Let’s say you’re using what is known as the sunny 16 rule, which says that if you set your camera to f/16, your shutter speed for a photo on a bright, sunny day will be the reciprocal of your ISO setting. If ISO is currently set to 100 and you’re at f/16, set your shutter to 1/100 of a second, and you’ll get a good exposure (more or less). If your ISO was 200, you’d set shutter speed to 1/200, and so on.
OK, your camera is set to f/16, 1/100 of a second shutter speed, and ISO 100.
Now you hop in the water. You can take a picture of anything near the surface being lit by sunlight. However, if you drop 10 feet, your settings are now wrong.
In practical terms, you’ll be exposing for one f-stop more light than you now have. You need to change one of those variables to expose correctly for your new depth. If you drop your aperture to f/11, you’ll have twice the amount of light coming in the lens, and you’ll (essentially) be back to where you were at the surface. (I’m ignoring depth of field for the moment.)
Although strobes have about twice the output underwater of a normal strobe, they are still subject to the same physics as your camera. Water is still 800 times denser than air, and all the stuff in the water that affects what your camera sees also affects what your strobes illuminate.
Remember that “get close” tip from earlier? It comes into play again here.
Light from your strobe actually needs to travel twice the distance you are from your subject. If you’re 4 feet away, light from your strobe needs to travel through 4 feet of water from strobe to subject and then 4 feet again back to your camera. For every inch you get closer, light from your strobes is traveling 2 inches less.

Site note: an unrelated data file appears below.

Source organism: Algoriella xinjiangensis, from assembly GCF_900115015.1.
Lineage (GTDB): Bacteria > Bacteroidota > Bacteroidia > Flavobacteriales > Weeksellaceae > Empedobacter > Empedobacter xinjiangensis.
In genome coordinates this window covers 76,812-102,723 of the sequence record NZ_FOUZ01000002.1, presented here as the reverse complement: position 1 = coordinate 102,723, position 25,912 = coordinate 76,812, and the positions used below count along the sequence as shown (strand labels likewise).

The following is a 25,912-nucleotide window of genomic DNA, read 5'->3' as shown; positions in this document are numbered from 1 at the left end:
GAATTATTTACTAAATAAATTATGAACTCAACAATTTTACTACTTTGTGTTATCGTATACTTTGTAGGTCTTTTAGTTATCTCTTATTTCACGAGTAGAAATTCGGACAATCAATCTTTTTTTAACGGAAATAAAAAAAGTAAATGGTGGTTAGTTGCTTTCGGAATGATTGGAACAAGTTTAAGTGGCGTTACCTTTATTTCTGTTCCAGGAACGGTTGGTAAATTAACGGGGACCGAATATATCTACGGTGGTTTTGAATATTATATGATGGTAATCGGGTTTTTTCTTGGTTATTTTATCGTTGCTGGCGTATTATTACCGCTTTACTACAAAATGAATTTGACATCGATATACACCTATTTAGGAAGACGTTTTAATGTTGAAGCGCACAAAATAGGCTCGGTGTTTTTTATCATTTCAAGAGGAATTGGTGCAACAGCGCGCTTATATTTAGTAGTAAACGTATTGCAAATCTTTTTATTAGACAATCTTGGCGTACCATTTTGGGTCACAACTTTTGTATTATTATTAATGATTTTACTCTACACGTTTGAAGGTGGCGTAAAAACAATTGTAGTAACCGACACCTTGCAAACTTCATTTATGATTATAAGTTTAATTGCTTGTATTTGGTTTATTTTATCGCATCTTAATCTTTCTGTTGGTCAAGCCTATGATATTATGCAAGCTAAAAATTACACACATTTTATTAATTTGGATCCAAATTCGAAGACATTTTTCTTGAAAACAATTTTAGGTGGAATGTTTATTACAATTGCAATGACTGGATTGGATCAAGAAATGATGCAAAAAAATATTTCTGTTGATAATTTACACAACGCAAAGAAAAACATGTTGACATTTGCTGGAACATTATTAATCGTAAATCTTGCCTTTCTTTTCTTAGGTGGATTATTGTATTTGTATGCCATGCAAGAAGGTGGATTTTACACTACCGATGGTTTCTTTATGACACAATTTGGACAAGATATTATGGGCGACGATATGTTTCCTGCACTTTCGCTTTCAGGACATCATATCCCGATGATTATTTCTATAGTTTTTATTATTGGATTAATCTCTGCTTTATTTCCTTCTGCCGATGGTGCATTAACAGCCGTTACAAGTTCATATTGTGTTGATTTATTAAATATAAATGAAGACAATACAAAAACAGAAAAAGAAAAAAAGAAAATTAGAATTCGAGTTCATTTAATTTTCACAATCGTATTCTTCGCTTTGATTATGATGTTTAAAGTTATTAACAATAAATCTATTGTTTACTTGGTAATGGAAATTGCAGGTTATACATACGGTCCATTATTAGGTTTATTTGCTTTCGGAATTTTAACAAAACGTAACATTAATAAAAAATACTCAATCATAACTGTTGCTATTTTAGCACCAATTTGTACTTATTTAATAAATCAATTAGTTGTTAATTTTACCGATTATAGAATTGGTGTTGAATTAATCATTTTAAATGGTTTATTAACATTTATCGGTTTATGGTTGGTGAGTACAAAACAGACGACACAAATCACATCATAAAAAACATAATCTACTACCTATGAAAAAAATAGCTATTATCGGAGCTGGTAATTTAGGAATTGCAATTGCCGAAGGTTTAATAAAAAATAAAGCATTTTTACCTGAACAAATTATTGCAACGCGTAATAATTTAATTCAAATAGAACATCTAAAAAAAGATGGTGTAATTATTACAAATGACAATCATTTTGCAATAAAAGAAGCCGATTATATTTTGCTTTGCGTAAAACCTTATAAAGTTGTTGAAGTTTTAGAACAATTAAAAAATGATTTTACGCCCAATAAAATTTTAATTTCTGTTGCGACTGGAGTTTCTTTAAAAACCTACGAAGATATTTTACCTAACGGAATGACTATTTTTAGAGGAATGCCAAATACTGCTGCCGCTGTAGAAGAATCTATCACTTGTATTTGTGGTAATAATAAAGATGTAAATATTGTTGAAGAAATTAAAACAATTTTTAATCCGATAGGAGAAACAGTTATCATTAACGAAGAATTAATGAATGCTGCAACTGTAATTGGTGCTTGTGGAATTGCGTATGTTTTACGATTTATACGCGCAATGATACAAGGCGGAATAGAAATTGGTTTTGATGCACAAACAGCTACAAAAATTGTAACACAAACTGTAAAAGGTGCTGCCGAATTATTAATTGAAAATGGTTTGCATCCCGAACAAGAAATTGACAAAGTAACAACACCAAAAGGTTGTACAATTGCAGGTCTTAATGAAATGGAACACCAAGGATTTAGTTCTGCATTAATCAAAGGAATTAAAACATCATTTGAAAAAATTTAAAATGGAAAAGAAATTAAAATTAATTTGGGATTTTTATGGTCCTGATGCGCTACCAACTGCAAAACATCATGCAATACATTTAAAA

So, get close.
There’s another fundamental reason to use a flash that has less to do with the amount of light it produces and more to do with how quickly it produces it.
A strobe can freeze motion much better than your shutter. While your shutter speed will be from, say, 1/30 of a second to 1/250 of a second, a strobe fires in the neighborhood of 1/6000 of a second. It takes a pretty fast critter to outrun a strobe. It may be hustling to get away from you, but it’ll look frozen in the resulting picture.
The Two Flavors of Light
I’ve discussed ambient light (that provided by the sun) and artificial light (the strobes you brought with you). Now I will discuss how you control each of them.
The following factors affect ambient light:
· Time of day
· Surface conditions of the water
· Amount and type of particulate matter in the water
· Whether the weather is sunny or cloudy
I like to think of ambient light as a faucet that runs at a constant rate. For any given shooting condition, you can’t do a whole lot about the amount of ambient light available to you; you can’t “adjust the tap,” so to speak. However, you can control how large the opening is to the container you’re filling (aperture setting) and how long you leave the top of the container open (the shutter speed). ISO, in this case, behaves a lot like the aperture setting.